These changes complicate the task of defining the adrenal insufficiency in sepsis. But the challenges facing clinicians are not limited with these. Usually, adrenal insufficiency is diagnosed through the ACTH stimulation test. 9 mcg/dl or more increase in cortisol (delta cortisol) following a 250 mcg intravenous ACTH excludes the diagnosis of adrenal insufficiency (19). Studies shows that steroid therapy reduces mortality in patients with sepsis, who were diagnosed with adrenal insufficiency by using this test (7,9). However, study results published recently has suggested that this test might not be reliable. Investigating the effects of steroid therapy in patients with sepsis, this multicenter, randomized, controlled study has been shown that steroid therapy has no effect on mortality whether or not the patient responds to ACTH (20). ACTH stimulation test might give an idea about the function of the adrenal glands but does not reveal whether the HPA axis is normal or not. For this reason, manuals do not recommend steroid therapy to be planned based on the ACTH stimulation test in septic patients (21,22).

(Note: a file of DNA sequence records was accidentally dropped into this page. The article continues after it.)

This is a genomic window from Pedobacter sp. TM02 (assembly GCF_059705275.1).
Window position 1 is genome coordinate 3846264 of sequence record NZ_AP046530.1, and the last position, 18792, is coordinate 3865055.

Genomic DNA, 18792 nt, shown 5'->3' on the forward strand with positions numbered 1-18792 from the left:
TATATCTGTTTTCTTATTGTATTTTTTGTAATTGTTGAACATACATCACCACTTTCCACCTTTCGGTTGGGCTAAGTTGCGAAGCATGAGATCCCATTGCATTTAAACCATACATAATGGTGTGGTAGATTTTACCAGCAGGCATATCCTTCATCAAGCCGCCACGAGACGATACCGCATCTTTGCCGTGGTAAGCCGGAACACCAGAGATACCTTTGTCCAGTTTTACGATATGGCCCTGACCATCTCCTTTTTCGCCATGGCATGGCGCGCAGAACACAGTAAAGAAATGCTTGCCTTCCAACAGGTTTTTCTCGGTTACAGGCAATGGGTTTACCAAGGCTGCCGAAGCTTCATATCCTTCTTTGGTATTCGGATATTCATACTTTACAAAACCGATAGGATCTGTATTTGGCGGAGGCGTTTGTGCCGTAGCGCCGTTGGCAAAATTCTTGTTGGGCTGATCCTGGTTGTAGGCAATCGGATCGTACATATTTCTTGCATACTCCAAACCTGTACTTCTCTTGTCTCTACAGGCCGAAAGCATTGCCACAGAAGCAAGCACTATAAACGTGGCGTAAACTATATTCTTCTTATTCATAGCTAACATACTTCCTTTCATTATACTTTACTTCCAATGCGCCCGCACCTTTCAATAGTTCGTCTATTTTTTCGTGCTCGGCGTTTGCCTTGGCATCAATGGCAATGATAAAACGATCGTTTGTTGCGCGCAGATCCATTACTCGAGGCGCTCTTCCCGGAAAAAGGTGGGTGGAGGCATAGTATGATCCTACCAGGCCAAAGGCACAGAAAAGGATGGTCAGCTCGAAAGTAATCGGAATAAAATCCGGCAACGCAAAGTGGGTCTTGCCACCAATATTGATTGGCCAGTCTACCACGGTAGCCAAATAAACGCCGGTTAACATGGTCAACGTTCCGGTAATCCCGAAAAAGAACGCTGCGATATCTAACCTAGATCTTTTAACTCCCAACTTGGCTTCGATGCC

Likewise, the measurements of free cortisol levels are not recommended in the manuals (21,22). The reason behind this is the fact that the free cortisol measurement cannot be performed in every laboratory. In addition, the normal level of free cortisol in septic patients has not yet been clearly established. Etomidate, that is used in the intensive care for induction of anesthesia prior to the intubation, is also known to suppress the HPA axis (23).